by Brianna Rego
Although I was born in Guatemala, I moved to Idaho when I was 5. My early-childhood memories are filled with larger than life books of Maya pyramids, dog-eared copies of Incidents of Travel in Yucatán, and parental controlled expeditions with my brothers through the vines and jungles surrounding Tikal. In 2005 I was a history major at Oberlin College with a minor in Geology and my postgraduate plans involved a Ph.D. in the history of science. Francisco Estrada-Belli (then Assistant Professor at Vanderbilt University and now Associate Professor at Boston University) accepted me to briefly participate in his excavation of the Maya site of Holmul that would be researching an epoch of roughly 1500 years ago. I decided to write my undergraduate honors project on bioarchaeology and geoarchaeology, conduct research work at Holmul, and use my other research hours to read about the Ancient Maya. Although not initially trained in field archaeology, I kept a journal and offer here a first-person narrative of my first archaeological experience. Holmul is an Early Classic Maya site about sixty kilometers west of the Belize border in the northern jungle lowlands of Guatemala, an area known as the Petén region. The Maya Early Classic period is from 300-550 AD.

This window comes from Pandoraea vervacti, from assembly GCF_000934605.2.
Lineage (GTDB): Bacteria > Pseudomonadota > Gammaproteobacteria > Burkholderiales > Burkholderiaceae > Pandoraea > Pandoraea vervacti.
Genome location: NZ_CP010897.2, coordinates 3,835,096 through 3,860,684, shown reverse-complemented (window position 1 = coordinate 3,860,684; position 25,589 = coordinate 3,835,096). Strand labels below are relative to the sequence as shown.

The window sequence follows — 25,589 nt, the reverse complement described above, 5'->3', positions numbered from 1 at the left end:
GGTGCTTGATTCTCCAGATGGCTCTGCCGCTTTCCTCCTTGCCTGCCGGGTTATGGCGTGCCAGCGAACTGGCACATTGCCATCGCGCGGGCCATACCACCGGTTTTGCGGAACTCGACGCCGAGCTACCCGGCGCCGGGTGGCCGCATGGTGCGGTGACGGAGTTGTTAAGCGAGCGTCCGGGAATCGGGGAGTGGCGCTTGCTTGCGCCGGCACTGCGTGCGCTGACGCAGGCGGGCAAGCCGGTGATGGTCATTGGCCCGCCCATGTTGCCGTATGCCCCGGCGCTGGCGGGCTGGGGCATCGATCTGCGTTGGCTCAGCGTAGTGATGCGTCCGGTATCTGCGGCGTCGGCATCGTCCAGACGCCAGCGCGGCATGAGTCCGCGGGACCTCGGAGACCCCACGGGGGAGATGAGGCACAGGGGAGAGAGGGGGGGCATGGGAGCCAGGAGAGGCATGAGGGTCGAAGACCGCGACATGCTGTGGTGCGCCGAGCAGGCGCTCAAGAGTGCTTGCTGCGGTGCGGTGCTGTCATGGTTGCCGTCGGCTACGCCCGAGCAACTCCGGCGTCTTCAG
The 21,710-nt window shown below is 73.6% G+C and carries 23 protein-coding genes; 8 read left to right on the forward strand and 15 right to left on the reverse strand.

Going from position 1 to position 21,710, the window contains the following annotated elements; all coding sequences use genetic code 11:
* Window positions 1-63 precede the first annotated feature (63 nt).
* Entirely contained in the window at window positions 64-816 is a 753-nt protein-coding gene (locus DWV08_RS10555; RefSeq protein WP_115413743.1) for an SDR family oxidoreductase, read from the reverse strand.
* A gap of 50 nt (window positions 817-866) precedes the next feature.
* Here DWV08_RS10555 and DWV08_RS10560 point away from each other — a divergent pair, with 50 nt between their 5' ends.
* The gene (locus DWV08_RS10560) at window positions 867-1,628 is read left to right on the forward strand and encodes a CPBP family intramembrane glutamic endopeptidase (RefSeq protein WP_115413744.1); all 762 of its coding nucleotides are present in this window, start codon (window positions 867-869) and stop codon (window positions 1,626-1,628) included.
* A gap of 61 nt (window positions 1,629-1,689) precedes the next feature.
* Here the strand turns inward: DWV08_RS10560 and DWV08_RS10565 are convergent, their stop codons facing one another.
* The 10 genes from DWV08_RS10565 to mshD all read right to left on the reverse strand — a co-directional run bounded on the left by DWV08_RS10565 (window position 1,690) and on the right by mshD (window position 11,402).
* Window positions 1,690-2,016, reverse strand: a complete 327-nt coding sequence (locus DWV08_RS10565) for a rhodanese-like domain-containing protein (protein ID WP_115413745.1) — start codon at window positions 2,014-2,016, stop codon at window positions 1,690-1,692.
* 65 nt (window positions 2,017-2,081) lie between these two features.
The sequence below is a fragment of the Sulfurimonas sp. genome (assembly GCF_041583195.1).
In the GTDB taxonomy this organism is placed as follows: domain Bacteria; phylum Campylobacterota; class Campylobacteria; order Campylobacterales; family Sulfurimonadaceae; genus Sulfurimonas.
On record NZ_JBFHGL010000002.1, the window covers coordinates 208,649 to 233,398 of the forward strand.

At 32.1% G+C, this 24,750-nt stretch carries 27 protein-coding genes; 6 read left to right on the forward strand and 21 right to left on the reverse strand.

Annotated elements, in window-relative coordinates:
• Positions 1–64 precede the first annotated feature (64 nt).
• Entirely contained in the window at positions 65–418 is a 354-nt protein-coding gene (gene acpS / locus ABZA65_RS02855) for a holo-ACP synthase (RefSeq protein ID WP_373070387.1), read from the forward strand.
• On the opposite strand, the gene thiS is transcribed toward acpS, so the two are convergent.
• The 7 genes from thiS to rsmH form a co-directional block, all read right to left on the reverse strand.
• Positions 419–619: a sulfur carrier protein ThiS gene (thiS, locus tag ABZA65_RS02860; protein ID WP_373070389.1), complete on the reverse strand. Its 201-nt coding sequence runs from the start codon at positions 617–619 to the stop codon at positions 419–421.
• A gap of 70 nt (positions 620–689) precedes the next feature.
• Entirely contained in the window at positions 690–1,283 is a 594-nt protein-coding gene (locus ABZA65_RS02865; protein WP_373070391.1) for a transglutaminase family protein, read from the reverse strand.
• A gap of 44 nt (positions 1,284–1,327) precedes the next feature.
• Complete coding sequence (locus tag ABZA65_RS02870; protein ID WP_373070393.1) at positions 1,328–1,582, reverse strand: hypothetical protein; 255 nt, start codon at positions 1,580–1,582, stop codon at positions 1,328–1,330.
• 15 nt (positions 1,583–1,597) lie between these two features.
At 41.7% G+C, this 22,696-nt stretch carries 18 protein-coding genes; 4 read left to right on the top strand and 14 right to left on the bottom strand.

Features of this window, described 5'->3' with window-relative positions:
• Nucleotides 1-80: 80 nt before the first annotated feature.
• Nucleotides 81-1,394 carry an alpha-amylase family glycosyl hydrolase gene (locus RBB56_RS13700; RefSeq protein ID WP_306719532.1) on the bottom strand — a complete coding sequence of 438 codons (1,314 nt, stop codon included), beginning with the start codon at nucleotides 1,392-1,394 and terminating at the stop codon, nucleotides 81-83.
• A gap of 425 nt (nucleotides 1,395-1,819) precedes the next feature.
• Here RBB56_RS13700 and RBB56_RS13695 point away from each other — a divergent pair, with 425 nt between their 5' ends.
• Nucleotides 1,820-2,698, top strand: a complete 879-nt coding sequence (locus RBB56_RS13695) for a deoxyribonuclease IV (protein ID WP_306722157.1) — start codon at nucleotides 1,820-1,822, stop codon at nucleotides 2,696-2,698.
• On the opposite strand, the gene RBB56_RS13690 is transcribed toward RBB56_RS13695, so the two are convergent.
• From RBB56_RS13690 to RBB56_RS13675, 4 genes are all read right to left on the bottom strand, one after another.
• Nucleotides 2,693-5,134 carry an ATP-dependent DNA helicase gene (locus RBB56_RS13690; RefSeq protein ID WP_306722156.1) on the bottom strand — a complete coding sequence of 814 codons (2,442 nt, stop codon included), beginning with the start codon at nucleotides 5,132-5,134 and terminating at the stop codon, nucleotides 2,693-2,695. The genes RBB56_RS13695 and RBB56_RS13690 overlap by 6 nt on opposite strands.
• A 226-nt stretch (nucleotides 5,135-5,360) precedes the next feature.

My first adventure started early, as I got to the airport in Guatemala City at 5:30 am and stood in front of the Tikal Jets counter waiting for my regional flight to the Petén. After a few minutes of no activity, I pondered my collection of luggage. Realizing my choice was between carrying my bags and finding answers or not carrying my bags and missing my flight, I hauled my backpack on, slung my tent across my back, picked up my two duffels and waddled over to the information desk. When I asked for Tikal Jets to Flores, Petén, the man gave me a horrified look, said something about “ay ay ay, corre,” and took off running across the airport. As it happens, Tikal Jets doesn’t leave from the airport, like every other airline, but rather from a distant hangar a taxi ride away. I was promptly packed into a taxi that took off, wheels squealing, with one of my legs still hanging out the door. The cab screeched to a halt in front of the distant hangar just in time for me to be told that, due to “meteorological reports,” my flight had been delayed, and they appreciated our “comprehension of the subject.” By the time I had maneuvered all my bags through the doors it was announced that the “airport was once again open for traffic,” and we all trooped onboard a plane that seemed unnecessarily large for the paltry amount of passengers and the 30-minute flight.
Upon arriving at the airport in Flores, there was a large sign welcoming me to “El Mundo Maya.” I knew my adventure was about to begin, but couldn’t help noticing the odd looks I was getting from fellow passengers disembarking the plane. It wasn’t until I collected my baggage that I understood why: while everybody else was prancing around in fashionable attire (there were actually people daintily awaiting their day in the jungle in stilettos and clutch purses), I was clomping around in boots and hauling tents. No matter, thought I, and I went to find the driver Francisco had arranged for the 2-hour drive to Melchor de Mencos—right on the Belize border—where Francisco would be meeting me.